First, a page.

According to a report from waarneming.nl a Glossy Ibis (Plegadis falcinellus), a species from the birds family of the Ibises and Spoonbills (Threskiornithidae) could be observed on July 1st 2014 near Heemskerk in the Heemskerker Noordbroekpolder than in Heemskerk in the Waterberging Noorderveldjust south of Castricum. After the Lesser Yellowlegs (Tringa flavipes) at the coast of Noord Holland between Den Helder and Callantsoog the 2nd rarity in a few days. This within a distance of roughly 35km. The first attempt to twitch the bird on the same was not successful. The road is passable only for bicycles or farmer cars. On the 2nd of July the Glossy Ibis had not been seen again (or reported) again in the wetlands near Heemskerk.
Anyway, we tried again on the 2nd of July. This time with bicycles in the car. the Waterberging Noorderveldjust north of Heemskerk and south of Castricum is a wetland devoted to nature conservation. It was established only a few years before but have been important for wetland species already in big numbers. At the time of watching for the Ibis, we saw Common Ringed Plover (Charadrius hiaticula), Little Ringed Plover (Charadrius dubius), Northern Lapwing (Vanellus vanellus), Black-tailed Godwit (Limosa limosa), Pied Avocet (Recurvirostra avosetta) and Common Redshank (Tringa totanus) on this beautiful wetland right on the corner to the town. Many young waders were present as well, heavily and loudly protected by the parents. After watching the Waterberging Noorderveldjust for a while, we headed further to the west. A ditch right next to the road only 20m away revealed the Glossy Ibis (Plegadis falcinellus) feeding on a ditch. The Ibis was excellent to observe. After a while the bird flew to the Waterberging Noorderveldjust. In the evening – at 6:30 pm – the Glossy Ibis could be observed again. This time, it was even closer to the road in the ditch with runs parallel to dam. Perfect!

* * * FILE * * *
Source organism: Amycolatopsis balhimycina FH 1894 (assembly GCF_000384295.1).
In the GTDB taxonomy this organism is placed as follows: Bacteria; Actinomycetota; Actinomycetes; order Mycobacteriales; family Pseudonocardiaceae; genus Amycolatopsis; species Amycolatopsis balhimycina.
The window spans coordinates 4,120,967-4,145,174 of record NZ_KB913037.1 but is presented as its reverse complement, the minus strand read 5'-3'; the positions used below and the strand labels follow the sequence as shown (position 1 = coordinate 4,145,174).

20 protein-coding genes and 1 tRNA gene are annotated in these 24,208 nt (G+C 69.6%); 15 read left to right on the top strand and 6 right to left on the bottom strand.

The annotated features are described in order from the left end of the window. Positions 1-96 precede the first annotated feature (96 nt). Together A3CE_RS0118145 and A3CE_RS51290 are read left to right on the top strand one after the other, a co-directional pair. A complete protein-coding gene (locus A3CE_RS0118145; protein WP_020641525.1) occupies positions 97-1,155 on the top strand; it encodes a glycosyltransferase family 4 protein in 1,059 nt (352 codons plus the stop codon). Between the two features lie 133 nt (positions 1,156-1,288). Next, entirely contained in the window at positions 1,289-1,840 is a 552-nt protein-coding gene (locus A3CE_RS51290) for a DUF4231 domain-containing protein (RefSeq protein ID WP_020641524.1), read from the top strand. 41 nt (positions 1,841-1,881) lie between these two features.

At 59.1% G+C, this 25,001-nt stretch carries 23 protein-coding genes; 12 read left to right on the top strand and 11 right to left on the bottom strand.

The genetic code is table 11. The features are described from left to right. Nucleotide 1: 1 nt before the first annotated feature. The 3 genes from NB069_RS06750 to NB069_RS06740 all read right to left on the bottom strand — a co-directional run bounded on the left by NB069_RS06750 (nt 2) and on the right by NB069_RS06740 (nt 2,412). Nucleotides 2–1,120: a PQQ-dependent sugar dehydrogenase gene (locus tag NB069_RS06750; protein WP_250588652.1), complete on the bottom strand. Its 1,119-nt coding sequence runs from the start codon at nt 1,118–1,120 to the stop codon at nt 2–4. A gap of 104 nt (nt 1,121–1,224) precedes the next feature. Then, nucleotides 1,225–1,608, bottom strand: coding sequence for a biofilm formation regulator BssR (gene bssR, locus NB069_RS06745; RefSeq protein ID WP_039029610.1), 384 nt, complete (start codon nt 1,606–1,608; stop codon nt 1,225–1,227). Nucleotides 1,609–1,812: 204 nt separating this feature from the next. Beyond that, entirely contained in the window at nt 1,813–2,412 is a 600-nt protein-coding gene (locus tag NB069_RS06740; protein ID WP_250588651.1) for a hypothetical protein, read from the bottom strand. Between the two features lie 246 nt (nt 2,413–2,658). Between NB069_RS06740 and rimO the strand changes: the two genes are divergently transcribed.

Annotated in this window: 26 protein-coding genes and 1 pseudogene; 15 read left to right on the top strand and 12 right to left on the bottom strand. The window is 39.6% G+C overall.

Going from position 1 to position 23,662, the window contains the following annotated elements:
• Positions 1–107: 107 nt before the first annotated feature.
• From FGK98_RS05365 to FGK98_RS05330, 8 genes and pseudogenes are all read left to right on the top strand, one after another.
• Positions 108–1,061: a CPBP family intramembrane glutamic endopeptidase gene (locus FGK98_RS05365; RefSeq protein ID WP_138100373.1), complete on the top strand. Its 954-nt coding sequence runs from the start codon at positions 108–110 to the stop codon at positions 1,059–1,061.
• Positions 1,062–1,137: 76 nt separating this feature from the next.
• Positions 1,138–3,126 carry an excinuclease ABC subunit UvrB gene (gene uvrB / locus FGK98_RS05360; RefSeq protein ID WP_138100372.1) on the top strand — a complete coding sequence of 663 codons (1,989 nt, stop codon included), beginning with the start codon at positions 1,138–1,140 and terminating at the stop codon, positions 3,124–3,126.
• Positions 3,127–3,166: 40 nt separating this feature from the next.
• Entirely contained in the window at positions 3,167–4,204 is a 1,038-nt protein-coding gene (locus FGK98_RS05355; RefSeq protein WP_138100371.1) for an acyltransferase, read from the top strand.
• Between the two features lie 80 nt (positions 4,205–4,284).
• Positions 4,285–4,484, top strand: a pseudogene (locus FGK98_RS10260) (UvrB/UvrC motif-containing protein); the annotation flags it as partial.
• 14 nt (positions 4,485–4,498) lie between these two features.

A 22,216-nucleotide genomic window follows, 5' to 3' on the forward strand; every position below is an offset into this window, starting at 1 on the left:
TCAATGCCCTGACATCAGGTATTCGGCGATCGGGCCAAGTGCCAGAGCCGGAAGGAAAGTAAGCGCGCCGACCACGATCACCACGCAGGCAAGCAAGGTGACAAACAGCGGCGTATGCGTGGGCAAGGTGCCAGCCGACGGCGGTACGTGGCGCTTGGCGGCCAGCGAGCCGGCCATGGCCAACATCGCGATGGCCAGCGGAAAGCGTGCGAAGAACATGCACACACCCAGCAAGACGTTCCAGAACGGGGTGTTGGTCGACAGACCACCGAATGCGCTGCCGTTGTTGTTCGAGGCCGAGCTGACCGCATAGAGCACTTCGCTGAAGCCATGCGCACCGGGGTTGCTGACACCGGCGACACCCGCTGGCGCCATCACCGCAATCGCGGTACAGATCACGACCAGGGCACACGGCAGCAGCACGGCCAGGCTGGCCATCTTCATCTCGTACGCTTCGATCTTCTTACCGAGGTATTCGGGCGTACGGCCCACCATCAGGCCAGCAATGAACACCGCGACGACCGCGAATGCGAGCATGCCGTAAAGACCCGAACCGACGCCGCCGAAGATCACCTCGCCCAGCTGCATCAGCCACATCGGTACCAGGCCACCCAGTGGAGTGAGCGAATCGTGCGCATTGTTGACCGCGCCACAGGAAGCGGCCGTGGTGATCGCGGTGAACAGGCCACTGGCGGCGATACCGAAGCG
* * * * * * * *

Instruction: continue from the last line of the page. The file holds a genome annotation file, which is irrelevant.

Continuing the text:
Of course, the Glossy Ibis is – unlike the Lesser Yellowlegs – not a mega bird. As in Germany this wader occurs on a frequency becoming regular in The Netherlands, too. The bird seems to stay in the wider area. Patience and luck are needed – of course.
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